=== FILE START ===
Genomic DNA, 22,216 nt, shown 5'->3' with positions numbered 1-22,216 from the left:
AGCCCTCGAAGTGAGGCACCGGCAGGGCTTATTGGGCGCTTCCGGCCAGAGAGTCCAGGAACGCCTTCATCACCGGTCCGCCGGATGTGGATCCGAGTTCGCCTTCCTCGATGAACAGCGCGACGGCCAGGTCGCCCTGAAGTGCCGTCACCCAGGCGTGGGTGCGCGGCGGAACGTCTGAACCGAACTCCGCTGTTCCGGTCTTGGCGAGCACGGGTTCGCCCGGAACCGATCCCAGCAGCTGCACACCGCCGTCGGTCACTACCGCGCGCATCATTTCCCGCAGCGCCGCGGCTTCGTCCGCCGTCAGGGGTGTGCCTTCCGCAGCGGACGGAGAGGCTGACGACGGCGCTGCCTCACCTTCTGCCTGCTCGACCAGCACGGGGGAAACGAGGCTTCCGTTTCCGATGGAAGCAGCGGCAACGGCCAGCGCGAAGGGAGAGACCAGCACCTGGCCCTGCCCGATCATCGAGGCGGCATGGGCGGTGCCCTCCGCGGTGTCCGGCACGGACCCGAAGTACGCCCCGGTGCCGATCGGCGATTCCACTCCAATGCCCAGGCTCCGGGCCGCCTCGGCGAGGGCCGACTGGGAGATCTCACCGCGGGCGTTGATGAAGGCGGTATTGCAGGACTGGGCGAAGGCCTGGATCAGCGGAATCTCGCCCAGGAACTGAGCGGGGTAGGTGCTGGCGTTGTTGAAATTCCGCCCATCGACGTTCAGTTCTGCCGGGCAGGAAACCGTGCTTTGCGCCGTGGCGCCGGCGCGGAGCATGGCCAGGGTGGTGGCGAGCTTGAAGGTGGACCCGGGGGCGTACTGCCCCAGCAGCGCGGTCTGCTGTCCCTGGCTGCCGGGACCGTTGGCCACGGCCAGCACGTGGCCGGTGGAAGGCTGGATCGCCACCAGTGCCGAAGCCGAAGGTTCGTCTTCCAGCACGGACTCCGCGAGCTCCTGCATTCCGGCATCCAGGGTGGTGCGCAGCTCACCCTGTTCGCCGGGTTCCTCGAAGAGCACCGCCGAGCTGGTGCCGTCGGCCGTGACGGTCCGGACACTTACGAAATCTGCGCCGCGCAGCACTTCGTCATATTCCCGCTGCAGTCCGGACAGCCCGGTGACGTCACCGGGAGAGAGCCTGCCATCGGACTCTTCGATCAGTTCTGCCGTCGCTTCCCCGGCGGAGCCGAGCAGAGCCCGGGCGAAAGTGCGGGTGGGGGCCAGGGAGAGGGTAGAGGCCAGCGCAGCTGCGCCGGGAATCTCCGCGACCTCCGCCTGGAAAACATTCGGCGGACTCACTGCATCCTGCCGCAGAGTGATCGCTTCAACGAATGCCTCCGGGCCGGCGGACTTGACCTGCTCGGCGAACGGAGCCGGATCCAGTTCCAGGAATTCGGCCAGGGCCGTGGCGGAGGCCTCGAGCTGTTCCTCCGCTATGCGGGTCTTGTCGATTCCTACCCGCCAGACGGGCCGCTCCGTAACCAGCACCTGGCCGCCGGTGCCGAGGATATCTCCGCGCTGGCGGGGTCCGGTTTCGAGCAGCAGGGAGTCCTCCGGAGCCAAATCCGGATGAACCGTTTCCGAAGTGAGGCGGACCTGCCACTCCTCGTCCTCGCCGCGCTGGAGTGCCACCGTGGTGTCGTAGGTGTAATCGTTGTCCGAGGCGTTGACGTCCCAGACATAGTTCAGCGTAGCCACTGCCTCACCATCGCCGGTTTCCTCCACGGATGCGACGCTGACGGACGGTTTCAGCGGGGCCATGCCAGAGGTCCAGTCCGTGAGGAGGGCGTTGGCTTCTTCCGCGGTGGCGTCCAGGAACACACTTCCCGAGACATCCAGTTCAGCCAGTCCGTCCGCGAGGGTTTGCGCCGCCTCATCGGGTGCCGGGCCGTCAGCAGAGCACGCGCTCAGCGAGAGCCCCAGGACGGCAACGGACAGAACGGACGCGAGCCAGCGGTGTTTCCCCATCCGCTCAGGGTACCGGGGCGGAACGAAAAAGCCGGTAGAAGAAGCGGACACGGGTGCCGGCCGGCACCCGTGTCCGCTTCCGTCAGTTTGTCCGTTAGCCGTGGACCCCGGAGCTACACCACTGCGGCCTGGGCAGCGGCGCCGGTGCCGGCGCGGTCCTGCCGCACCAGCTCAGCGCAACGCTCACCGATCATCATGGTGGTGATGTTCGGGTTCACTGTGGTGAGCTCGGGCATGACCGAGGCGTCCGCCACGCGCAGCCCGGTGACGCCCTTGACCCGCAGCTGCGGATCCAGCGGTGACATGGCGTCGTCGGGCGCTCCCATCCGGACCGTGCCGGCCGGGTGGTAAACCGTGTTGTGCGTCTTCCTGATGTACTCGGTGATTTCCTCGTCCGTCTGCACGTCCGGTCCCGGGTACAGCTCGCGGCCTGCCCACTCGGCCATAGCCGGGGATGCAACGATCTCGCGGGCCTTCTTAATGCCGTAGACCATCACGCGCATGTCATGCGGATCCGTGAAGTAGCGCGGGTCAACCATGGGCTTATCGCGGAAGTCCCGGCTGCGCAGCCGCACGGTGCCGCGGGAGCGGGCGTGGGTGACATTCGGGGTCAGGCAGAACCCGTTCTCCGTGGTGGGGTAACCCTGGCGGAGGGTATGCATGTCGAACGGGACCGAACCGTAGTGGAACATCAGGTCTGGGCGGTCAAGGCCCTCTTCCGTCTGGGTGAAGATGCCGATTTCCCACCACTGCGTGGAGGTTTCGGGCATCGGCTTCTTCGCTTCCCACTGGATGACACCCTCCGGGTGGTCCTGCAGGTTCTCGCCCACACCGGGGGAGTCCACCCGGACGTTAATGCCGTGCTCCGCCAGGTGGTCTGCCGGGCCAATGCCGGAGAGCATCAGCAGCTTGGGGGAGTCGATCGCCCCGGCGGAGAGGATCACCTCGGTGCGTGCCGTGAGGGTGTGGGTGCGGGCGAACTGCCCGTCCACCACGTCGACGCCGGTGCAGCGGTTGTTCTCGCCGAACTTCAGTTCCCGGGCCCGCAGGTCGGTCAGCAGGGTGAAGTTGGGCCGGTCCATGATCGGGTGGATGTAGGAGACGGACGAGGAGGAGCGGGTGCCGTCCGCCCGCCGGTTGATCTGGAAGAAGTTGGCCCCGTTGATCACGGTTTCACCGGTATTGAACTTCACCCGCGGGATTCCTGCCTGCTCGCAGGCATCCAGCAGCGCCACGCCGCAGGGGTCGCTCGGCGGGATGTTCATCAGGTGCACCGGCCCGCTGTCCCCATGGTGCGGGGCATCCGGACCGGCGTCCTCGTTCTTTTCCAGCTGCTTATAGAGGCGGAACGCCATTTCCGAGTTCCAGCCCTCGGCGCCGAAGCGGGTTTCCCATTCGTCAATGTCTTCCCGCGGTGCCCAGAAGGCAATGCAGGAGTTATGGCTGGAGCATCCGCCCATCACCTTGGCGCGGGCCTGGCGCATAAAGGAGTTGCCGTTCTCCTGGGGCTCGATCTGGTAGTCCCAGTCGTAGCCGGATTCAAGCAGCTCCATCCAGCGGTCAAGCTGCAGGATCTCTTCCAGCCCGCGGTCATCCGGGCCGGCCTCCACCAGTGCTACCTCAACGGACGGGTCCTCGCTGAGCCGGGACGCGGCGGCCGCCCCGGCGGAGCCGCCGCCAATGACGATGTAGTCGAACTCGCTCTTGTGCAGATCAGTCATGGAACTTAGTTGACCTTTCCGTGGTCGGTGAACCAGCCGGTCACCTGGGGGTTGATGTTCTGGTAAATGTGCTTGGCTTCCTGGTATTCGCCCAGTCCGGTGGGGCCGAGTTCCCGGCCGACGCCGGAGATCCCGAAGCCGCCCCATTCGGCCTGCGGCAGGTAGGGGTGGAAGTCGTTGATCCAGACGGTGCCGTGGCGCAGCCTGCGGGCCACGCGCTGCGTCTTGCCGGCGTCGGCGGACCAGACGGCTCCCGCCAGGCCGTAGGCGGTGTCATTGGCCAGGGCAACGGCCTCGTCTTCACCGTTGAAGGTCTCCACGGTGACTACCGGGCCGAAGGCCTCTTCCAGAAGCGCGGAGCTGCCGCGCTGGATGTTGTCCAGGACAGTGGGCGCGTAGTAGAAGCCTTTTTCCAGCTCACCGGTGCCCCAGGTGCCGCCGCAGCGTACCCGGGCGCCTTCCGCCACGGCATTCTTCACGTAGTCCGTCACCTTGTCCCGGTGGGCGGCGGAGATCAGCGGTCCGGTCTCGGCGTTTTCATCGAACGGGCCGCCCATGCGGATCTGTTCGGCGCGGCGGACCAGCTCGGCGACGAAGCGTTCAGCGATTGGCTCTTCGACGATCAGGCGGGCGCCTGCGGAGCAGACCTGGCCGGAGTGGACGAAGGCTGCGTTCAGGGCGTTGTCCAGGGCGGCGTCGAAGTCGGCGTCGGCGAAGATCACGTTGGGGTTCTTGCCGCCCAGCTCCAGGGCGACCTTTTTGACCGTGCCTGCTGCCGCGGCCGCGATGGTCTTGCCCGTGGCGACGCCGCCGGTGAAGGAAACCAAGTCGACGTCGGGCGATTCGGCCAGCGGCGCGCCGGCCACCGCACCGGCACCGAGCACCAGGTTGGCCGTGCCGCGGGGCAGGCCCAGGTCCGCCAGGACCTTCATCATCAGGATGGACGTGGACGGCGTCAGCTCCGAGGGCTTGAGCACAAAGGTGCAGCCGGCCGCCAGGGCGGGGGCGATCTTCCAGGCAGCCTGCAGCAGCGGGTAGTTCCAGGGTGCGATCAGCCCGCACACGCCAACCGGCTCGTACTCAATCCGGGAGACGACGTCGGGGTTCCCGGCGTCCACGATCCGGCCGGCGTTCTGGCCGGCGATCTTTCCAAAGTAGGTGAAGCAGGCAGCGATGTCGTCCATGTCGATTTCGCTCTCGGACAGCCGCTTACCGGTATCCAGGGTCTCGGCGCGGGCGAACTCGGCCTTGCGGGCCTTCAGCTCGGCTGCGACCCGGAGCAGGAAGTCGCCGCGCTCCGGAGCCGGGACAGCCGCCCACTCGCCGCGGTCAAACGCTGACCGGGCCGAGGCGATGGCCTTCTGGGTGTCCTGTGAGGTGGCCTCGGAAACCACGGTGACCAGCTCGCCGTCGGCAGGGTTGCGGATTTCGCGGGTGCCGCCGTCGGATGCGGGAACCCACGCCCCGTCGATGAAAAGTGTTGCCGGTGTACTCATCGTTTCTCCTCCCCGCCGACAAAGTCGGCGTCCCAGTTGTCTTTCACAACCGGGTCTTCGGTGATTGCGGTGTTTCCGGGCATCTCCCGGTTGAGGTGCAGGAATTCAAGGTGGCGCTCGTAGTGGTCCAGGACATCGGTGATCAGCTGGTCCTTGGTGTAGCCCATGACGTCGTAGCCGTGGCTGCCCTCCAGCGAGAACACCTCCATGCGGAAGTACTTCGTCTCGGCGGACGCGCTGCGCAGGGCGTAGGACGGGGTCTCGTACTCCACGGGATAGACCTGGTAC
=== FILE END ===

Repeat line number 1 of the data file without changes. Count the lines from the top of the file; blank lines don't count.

Genomic DNA, 22,216 nt, shown 5'->3' with positions numbered 1-22,216 from the left: